Leju, which operates in 250 Chinese cities, last week said it would team up with US online real-estate service Zillow Inc to launch a website that would allow China's acquisitive homebuyers to read Zillow's US property listings translated into Chinese. Chinese bought more than $11 billion of US residential real-estate properties last year.
Addressing Weibo's growth issues, Chao said the company's market share was due to shrink as competitors emerged to challenge Weibo's rise into a "very, very powerful, popular" force in China.
"We have only been in this market for four and a half years," Chao told CNBC. And we have been growing very, very rapidly in the first two-three years, partly because we were the first social media kind of product in China on the mobile (devices).
"But on the other hand, there was no competition from the beginning. As competition intensifies, naturally there will be some dilution in usage."
Forrester Research Inc analyst Wang Xiaofeng said Weibo missed an opportunity to go public when its potential value was highest. "We are all aware it has been beaten up by Tencent's WeChat," she said. The biggest challenge for the company will be providing "more effective marketing" before user activity drops further, the analyst said.
Weibo's IPO sparked a media crush that livened up an otherwise typical Manhattan work morning. People on their way to work saw the big screen atop the Nasdaq building at Broadway and 43rd Street flash the company's logo against a red background and then broadcast the IPO ceremony live from the exchange. As the company's IPO party streamed onto Broadway minutes later to pose for photos, numerous advertising screens throughout Times Square displayed Weibo's logo.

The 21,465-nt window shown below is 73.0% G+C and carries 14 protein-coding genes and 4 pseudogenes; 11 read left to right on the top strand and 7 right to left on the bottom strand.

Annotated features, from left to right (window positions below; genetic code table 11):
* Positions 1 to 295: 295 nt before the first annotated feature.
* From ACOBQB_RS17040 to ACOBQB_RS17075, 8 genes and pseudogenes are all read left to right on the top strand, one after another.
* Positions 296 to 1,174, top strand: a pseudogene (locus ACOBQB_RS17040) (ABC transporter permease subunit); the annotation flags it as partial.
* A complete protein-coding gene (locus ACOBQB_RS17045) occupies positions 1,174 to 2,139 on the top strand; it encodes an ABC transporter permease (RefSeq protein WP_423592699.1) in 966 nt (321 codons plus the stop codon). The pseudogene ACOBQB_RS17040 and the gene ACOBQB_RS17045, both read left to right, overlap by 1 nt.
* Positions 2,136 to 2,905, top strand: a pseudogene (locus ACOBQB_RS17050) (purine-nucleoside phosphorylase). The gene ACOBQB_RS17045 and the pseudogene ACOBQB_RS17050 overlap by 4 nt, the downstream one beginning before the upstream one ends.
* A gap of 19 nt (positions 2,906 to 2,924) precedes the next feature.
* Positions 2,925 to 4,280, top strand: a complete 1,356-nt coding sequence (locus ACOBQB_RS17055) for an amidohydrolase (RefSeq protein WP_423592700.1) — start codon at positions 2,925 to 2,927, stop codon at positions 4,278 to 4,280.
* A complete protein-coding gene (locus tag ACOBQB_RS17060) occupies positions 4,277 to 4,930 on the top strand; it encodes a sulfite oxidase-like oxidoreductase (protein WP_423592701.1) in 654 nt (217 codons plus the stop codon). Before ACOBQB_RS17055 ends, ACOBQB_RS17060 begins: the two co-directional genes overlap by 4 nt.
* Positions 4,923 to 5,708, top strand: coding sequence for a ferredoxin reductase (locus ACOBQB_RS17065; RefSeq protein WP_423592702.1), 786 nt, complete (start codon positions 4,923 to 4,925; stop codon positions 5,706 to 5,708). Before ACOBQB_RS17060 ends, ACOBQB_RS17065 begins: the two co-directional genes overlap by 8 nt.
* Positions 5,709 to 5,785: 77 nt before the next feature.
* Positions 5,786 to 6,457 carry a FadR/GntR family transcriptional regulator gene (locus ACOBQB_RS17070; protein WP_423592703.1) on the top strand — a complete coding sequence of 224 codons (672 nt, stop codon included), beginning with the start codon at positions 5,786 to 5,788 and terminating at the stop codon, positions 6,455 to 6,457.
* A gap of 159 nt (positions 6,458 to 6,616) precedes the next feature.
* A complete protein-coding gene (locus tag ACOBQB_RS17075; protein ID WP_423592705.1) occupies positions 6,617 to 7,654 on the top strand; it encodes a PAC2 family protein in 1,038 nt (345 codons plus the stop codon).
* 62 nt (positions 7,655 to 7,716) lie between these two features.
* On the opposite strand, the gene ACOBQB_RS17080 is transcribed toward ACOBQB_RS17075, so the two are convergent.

Max Wolff, chief economist and strategist at Citizen VC, said Weibo has strong growth potential as a stock, despite its challenges. Although Weibo often is compared to Twitter, "the Chinese language is different in important ways, thus 140 characters is not 140 letters", Wolff said.
"It is much more rich, think 60-plus words."
Furthermore, "Weibo is a Chinese language utility but is accessed from 70 countries, thus, somewhat international", he said.
Joy Zhuang, a freelance New York-based journalist from Fujian, China, said she used Weibo heavily when it was new, "but then it fell far behind".
"I think it still plays an important role in Chinese society because everybody needs to know the information," Zhuang said.
Meng Jing in Beijing contributed to this article
Charles Chao (fourth from left), chairman and CEO of Sina Corp, is joined by Chinese-American singer and songwriter Lee-Hom Wang (third from right) and other guests, celebrating the IPO of Weibo Corp, the microblogging service owned by Sina, outside the Nasdaq in New York on Thursday. Michael Barris / China Daily
China's Leju Holdings, an online real estate information and services platform, listed on the New York Stock Exchange on Thursday. Jack Freifelder / China Daily
(China Daily USA 04/18/2014 page1)